For the quintessential Rajasthan experience—packed with forts, food, and shopping—Jaipur is the best place to start. Hike around Amber Fort and the Jantar Mantar observatory, near the City Palace. Stock up on bandhani-printed saris and dupattas, comfy cotton Jaipuri quilts, and colourful mojaris at bustling markets like Bapu Bazaar. And when the hunger pangs begin, dig into laal maas, bajra roti, and pyaaz kachoris at its many restaurants. Jaipur is filled with hotels across budgets. Samode Haveli and 28 Kothi are great boutique options.
Getting There Jaipur is approx. 12km/30min from Jaipur International Airport and approx. 2km/10min from Jaipur Junction railway station.
At Suryagarh, have dinner on the dunes or take a night-time tour of cemeteries and abandoned towns closeby. Photo courtesy Suryagarh
Suryagarh hotel offers a luxurious, Rajasthani experience. Located on the outskirts of Jaisalmer, the hotel occupies a sandstone fort and has large rooms furnished with handwoven fabrics in earthy tones. The food is especially good, and guests can start the day with parathas, kachoris, samosas, or the heart-stopping halwai breakfast. The kitchen is adept at serving both traditional Marwari and Western fare. Suryagarh also curates a number of heritage and wildlife tours—go birdwatching in Desert National Park, near Jaisalmer, home to the critically endangered great Indian bustard. The sanctuary is also on UNESCO’s tentative list of world heritage sites. Read more here.
Getting There Suryagarh is approx. 300km/5hr from the city of Jodhpur, which is home to the closest airport and railway station.
Udaipur, which translates to “city of dawn”, grew along the banks of Lake Pichola. Photo: Jose Fuste Raga/Premium/Dinodia Photo Library
Udaipur hugs the fringes of the shimmering Lake Pichola. Named after its founder Maharana Udai Singh II, the city has fairy-tale palaces, havelis, and streets lined with stores selling jewellery and miniature Mughal paintings. There is plenty of sightseeing to do—its City Palace was built by various Mewar rulers over four and a half centuries. But Udaipur has smaller charms too, like the many rooftop restaurants that serve all-you-can-eat thalis and have dinner-time screening of Octopussy, the James Bond film that was shot in the city. The Maharaja’s vintage car collection, displayed at Garden Hotel includes a 1934 Rolls Royce Phantom II in mint condition. For more ideas, use our Udaipur guide.
Getting There Udaipur is 20km/30min from Maharana Pratap Airport, and approx. 4km/10min from Udaipur City railway station.
Among India’s best-preserved forts, Mehrangarh has a museum with a priceless collection of miniature Mughal paintings. Photo: Aaron Su/Flickr/Creative Commons (bit.ly/1jxQJMa)
The stoic Mehrangarh Fort towers over the blue city of Jodhpur. No visit to the city is complete without exploring the sprawling sandstone structure, and there are numerous ways to do this. Take a walking tour with one of their moustachioed guides, zipline over it for top-down views of its gardens and lakes, or visit the fort during one of the three music festivals that are held here: World Sacred Spirit Festival, Rajasthan International Folk Festival or the Jodhpur Flamenco Gypsy Festival. Mehrangarh has one of the country’s finest museums but Jodhpur city is fun too: great for textile shopping and rich thalis. The Bishnoi tribe, a semi-nomadic tribe known for their indigenous conservation methods, live about 45 minutes by road from the fort; visiting them is an eye-opening excursion.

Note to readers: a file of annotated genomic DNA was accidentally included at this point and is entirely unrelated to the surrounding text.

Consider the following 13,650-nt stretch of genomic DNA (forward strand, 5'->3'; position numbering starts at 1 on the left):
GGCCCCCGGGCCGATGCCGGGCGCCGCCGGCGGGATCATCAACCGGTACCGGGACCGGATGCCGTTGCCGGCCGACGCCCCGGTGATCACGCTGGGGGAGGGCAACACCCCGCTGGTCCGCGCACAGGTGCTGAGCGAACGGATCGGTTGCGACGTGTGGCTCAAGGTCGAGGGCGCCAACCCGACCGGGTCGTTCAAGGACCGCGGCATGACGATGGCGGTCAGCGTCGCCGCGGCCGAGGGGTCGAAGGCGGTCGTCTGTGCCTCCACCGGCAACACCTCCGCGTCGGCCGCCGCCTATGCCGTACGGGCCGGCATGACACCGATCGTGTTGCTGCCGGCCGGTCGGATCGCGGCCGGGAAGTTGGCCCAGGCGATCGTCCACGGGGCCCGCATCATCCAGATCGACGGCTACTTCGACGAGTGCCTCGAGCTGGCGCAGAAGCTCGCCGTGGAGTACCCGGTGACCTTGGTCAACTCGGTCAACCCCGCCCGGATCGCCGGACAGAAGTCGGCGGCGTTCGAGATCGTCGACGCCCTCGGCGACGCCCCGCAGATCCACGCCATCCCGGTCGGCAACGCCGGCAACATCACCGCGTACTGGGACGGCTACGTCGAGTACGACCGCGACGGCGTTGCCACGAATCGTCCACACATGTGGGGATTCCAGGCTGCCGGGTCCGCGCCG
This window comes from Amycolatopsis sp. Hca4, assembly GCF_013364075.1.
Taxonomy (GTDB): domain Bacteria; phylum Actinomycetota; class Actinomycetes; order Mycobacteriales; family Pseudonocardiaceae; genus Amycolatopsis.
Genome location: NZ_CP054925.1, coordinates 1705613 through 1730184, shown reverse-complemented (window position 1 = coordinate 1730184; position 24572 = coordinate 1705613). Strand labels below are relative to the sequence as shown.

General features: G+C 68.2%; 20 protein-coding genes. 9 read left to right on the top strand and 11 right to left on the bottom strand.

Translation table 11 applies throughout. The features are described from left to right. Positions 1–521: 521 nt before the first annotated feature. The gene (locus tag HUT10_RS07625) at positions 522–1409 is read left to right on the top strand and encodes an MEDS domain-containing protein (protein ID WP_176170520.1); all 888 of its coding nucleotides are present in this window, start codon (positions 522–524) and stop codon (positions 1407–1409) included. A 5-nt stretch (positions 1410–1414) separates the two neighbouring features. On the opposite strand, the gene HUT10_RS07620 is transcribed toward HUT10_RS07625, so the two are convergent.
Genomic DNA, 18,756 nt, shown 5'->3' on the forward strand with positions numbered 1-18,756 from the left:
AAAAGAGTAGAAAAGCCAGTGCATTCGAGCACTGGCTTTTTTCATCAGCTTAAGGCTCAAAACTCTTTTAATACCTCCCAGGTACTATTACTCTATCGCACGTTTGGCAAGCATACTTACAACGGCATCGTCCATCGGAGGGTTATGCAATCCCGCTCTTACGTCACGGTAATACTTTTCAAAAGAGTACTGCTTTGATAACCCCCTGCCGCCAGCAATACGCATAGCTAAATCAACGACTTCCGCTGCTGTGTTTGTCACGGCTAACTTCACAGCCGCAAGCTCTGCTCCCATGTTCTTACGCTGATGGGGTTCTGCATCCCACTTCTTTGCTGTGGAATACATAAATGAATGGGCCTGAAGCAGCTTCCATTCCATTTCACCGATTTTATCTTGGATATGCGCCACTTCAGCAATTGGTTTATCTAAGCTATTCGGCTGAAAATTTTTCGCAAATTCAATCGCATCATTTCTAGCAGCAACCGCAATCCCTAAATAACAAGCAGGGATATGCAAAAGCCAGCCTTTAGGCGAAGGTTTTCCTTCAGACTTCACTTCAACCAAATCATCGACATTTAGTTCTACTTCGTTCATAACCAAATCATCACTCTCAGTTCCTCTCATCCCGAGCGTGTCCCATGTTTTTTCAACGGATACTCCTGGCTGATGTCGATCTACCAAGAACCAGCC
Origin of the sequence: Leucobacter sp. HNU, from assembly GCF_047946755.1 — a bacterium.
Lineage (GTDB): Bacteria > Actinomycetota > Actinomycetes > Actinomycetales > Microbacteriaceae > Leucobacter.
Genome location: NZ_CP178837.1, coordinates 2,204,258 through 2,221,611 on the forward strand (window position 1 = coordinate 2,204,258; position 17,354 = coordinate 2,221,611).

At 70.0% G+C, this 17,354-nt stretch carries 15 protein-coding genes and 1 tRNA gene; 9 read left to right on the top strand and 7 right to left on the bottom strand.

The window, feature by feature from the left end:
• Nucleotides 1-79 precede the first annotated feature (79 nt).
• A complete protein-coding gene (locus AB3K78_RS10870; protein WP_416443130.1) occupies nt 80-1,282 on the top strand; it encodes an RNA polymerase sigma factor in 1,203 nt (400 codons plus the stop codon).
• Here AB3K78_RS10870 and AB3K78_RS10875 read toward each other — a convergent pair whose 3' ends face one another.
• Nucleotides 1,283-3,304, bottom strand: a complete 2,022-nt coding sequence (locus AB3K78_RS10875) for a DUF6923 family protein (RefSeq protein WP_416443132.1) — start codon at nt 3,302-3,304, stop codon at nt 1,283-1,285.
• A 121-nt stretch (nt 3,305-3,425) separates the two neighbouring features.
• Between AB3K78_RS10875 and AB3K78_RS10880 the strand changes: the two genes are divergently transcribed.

Getting There Jodhpur is approx. 6km/15min from Jodhpur Airport, and approx. 8km/20min from Jodhpur Junction railway station.
Frescoes from a home in Shekhawati depicting scenes from Krishna’s raas leela. Photo: Neha Dara
Shekhwati is a region in north-eastern Rajasthan known for its heritage havelis. Homes in towns such as Mandawa and cities like Churu bear frescoes that date back to the 19th century, and though most are weathered by the elements, they are still rich in detail. Check into a haveli stay like the Vivaana Culture Hotel near Mandawa, for a glimpse of a well maintained haveli. Mandawa is now famous for its appearances in Bollywood films (more here), while Churu, not too far away, has a lively market and havelis with vibrant paintings in the Bikaner style. Use our guide to navigate your way through Churu. For an edgier haveli experience, time your visit with the annual Magnetic Fields music festival (December 9-11, 2016), which takes place at the regal Alsisar Mahal.
Getting There The region of Shekhawati comprises towns like Mandawa and cities like Churu. The closest airport is in Jaipur, approx. 185km/3hr10min from Mandawa and 216km/3hr30min from Churu. Jhunjhunu is the closest railway station in Shekhawati.
Nights at Osian Sand Dunes Resort Camp are spent swapping stories around a bonfire, or spotting constellations in the sky. Photo courtesy Osian Sand Dunes Resort Camp
For the complete desert experience, check into Osian Sand Dunes Resort and Camp, which has 15 well-appointed tents. The resort offers camel rides, tours of nearby villages, and wildlife trips to see Indian gazelles and migratory birds like the demoiselle cranes. Osian is called the Khajuraho of Rajasthan, for its temples that date back to the 8th century, and have elaborately carved erotic sculptures. The Marwar Festival is held here around September and October each year, featuring folk performances depicting the region’s myths and legend.
Getting There Osian is approx. 65km/1hr20min from Jodhpur Airport, and approx. 5km/10min from Osian Railway Station. (+91-98111 37625 / +91-99298 18060)
Once a maharaja’s hunting grounds, Ranthambore National Park has been instrumental in tiger conservation in India. Photo: Bernard DUPONT/Flickr/Creative Commons (bit.ly/1jxQJMa)